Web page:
On Friday 22 July 2022, Johnson J handed down judgment in Power v Bernard Hastie & Company Ltd & others  EWHC 1927 (QB) in respect of an application for an order for substitution made by the executor of the deceased’s estate. The judgment provides High Court authority for the proposition that a claimant’s right to seek further damages under a PDO passes, on their death, to their estate, a finding previously made by HHJ Roberts in his judgment in Guilfoyle v North Middlesex University Hospitals NHS Trust (County Court at Central London, 4 April 2018).
This is an asbestosis claim in which, in 1993, Kay J made a provisional damages order [‘PDO’] that the five defendants pay the claimant, Mr Hammacott, damages of £5,000 for the asymptomatic pleural plaques and early asbestosis he had developed as a result of being exposed to asbestos whilst working for them, on the assumption that he would not (as a result of the acts and omissions giving rise to his claim against the defendants) develop certain conditions or diseases identified in the schedule to the PDO [‘the schedule’].
Mr Hammacott died in 2017 as a result (the applicant contended) of developing condition(s) and/or disease(s) identified in the schedule. The executor of Mr Hammacott’s estate, his nephew, Mr Power [‘the applicant’], applied for an order that he be substituted as the claimant – in his capacity of executor of the estate – so that he could apply for further damages under the terms of the PDO (on the basis Mr Hammacott had developed the condition(s) and/or disease(s) identified in the schedule) [‘the application’].
Application / Submissions
The defendants opposed the application. The principal submissions advanced on their behalf were:
- The statutory framework and/or the PDO itself limited the right to claim further damages under the PDO to the Claimant only;
- By reason of the doctrine of merger (under which the claim merged into the judgment) Mr Hammacott’s original cause of action was determined by the order of Kay J. It had no independent vitality thereafter. Accordingly, there was no cause of action to pass onto Mr Hammacott’s estate on his death.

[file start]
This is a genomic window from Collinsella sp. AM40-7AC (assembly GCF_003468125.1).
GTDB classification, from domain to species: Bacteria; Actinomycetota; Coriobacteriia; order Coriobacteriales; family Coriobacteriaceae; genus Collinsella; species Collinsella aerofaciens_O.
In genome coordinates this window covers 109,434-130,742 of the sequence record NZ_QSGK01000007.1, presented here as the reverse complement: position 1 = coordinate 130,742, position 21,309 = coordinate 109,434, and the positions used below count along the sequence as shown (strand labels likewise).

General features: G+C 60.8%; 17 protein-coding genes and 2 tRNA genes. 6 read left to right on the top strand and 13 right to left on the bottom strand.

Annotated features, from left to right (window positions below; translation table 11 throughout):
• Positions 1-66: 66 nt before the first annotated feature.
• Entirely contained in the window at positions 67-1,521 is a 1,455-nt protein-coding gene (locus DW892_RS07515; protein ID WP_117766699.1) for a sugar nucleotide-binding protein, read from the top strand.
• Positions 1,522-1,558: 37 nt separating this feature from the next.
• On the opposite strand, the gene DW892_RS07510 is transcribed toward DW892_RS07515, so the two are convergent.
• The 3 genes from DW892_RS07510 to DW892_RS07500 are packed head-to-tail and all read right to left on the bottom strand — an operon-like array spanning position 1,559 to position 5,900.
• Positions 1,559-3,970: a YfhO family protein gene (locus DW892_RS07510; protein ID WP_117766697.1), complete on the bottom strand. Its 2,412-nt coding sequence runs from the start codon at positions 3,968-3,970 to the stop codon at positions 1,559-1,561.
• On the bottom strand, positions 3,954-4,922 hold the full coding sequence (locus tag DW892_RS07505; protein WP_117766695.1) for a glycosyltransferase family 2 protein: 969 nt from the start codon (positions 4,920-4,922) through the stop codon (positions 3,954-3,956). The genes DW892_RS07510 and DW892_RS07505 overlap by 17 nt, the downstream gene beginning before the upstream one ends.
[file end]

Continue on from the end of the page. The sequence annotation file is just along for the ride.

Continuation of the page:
1. Does the statutory framework limit the right to claim further damages under a PDO to the Claimant only?
Johnson J acknowledged that both section 32A of the Senior Courts Act 1981 (the Act which gives the power to make provisional damages orders) and CPR 41.1(2)(c)(ii) provide that, where a provisional damages award is made, “the injured person” is entitled to apply for further damages under it. However, he found that there was nothing in either the Act or the rules that prevented the injured person’s right to apply for further damages under a PDO from being transferred to his estate.
Therefore, he found, contrary to the defendants’ submissions, the statutory framework did not limit the right to claim further damages under a PDO to the Claimant personally. In support of this finding he relied upon the concession by counsel for the defendants that had Mr Hammacott made an application for further damages under the PDO but died before that application had been heard, his estate could have taken over the application.
2. Did the terms of the PDO in this case limit the right to claim further damages under it to the Claimant personally?
The defendants argued that the statement that any application for further damages under the PDO must be made “within the Plaintiff’s lifetime”, which was contained within the ‘statement of agreed facts’ that accompanied the PDO, demonstrated that the parties intended that the right to claim such further damages was personal to the claimant and not to be passed on to his estate. Johnson J rejected that submission, finding that, had the intention been to limit the right to claim further damages under the PDO to the Claimant personally, “different words would have been used in both the order and the statement of facts”.